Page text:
The essence of rococo interior decoration is twofold; first, the forms are almost flat instead of being, as in baroque schemes, in high relief; second, architectural and sculptural features are eliminated so that the designer is confronted with a smooth surface, interrupted only by the window recesses and the chimneypiece. In a typical rococo decorative scheme, series of tall wooden panels (including the doors), decorated with brilliantly inventive carved and gilded motifs in low relief, are arranged around the room. After 1720 the panels were usually painted ivory white and the motifs tended to be concentrated at the tops, bottoms, and centers with straight moldings down the sides. Further motifs appeared on the dadoes and along the coving, which replaced the cornice, at the tops of the walls. The forms were fine and were originally based on ribbons; later forms consisted mainly of elongated C- and S-shapes; plant tendrils, leaves, blossoms, and sometimes shells and small birds were also introduced.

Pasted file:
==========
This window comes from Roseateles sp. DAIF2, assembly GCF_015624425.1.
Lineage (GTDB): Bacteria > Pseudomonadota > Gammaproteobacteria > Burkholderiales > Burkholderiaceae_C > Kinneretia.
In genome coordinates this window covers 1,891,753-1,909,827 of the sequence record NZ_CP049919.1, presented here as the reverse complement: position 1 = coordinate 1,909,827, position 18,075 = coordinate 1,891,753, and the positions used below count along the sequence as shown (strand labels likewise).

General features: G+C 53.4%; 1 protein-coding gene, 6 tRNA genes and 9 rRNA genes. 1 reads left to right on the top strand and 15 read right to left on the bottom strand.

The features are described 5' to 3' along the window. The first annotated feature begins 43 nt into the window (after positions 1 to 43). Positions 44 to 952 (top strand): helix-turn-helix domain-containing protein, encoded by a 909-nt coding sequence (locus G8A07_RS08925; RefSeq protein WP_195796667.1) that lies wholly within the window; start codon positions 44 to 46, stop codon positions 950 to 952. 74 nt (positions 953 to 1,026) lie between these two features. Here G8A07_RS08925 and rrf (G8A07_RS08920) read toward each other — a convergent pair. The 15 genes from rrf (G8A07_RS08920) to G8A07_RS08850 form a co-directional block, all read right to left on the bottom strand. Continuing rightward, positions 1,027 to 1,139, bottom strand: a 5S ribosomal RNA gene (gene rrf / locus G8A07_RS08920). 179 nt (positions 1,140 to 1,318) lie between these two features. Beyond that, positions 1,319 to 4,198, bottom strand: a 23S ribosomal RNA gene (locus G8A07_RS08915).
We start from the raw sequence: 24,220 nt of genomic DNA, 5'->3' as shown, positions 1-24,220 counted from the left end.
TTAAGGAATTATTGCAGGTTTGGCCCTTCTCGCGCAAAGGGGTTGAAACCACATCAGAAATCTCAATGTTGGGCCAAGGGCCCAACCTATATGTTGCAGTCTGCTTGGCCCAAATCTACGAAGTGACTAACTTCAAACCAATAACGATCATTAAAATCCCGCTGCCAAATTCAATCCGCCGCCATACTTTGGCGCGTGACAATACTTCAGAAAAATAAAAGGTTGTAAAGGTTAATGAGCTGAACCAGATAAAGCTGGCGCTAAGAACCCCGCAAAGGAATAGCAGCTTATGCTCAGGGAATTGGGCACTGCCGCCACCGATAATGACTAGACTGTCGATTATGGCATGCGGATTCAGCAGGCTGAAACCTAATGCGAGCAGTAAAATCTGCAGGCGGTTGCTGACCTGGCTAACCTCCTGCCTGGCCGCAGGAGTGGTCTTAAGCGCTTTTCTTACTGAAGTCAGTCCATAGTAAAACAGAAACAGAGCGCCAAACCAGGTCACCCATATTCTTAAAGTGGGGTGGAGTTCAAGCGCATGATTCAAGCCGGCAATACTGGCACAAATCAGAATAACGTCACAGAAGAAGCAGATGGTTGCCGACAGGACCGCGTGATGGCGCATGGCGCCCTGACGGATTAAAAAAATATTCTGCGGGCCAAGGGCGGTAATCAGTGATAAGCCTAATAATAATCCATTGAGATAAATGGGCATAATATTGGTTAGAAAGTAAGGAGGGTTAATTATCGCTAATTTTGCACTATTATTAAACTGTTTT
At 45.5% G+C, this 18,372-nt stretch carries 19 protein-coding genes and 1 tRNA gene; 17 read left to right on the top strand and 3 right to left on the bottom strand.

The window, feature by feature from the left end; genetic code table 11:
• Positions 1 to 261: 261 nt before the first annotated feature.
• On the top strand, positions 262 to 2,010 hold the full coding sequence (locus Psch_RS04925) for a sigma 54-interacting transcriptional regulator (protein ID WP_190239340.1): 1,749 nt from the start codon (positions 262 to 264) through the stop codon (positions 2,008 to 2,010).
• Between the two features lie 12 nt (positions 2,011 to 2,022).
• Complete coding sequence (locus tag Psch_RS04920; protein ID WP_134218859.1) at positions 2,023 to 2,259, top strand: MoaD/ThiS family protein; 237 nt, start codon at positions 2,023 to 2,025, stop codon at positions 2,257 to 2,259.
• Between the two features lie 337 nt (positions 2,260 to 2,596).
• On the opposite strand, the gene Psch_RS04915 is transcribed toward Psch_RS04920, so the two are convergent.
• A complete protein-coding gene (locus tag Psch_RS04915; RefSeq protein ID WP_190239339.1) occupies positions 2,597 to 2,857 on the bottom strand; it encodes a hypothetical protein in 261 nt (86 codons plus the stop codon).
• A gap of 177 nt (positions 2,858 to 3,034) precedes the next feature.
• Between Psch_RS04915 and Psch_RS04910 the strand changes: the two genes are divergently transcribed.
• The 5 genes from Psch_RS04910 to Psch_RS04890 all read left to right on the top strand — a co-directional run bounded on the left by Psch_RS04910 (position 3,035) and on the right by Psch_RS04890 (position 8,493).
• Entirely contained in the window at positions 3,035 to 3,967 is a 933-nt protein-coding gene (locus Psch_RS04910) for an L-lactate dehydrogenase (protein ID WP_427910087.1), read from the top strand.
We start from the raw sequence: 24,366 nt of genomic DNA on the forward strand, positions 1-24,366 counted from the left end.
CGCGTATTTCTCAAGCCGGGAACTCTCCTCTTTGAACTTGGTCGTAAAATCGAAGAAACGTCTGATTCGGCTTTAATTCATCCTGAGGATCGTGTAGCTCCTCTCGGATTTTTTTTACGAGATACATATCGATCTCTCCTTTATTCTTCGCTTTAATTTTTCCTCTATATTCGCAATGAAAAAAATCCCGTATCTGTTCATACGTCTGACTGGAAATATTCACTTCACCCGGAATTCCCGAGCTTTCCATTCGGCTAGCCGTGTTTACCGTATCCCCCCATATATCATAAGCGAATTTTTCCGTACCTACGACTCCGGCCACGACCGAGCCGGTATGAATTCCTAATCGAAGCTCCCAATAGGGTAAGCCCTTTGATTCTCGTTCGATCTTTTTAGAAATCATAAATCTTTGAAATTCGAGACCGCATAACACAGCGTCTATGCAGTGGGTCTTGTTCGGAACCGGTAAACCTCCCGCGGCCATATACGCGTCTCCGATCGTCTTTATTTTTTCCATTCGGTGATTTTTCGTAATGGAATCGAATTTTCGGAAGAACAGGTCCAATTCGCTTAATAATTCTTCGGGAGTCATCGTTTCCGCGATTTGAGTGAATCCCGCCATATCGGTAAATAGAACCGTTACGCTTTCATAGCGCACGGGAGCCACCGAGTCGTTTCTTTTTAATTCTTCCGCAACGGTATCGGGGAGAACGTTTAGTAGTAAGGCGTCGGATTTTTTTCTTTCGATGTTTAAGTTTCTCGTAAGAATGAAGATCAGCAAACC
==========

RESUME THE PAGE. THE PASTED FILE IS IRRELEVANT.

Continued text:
In later schemes the forms were often mildly asymmetrical in arrangement, but asymmetry was more the province of three-dimensional objects, such as wall brackets, candlesticks, and table ornaments, the master designer of which was Juste Aurèle Meissonnier. Mirrors were an important part of the ensemble, and paintings were sometimes set into the paneling over the doors. The overall effect is glittering and lively, a fitting background to 18th-century aristocratic social life, with its emphasis on privacy and its cult of human relationships.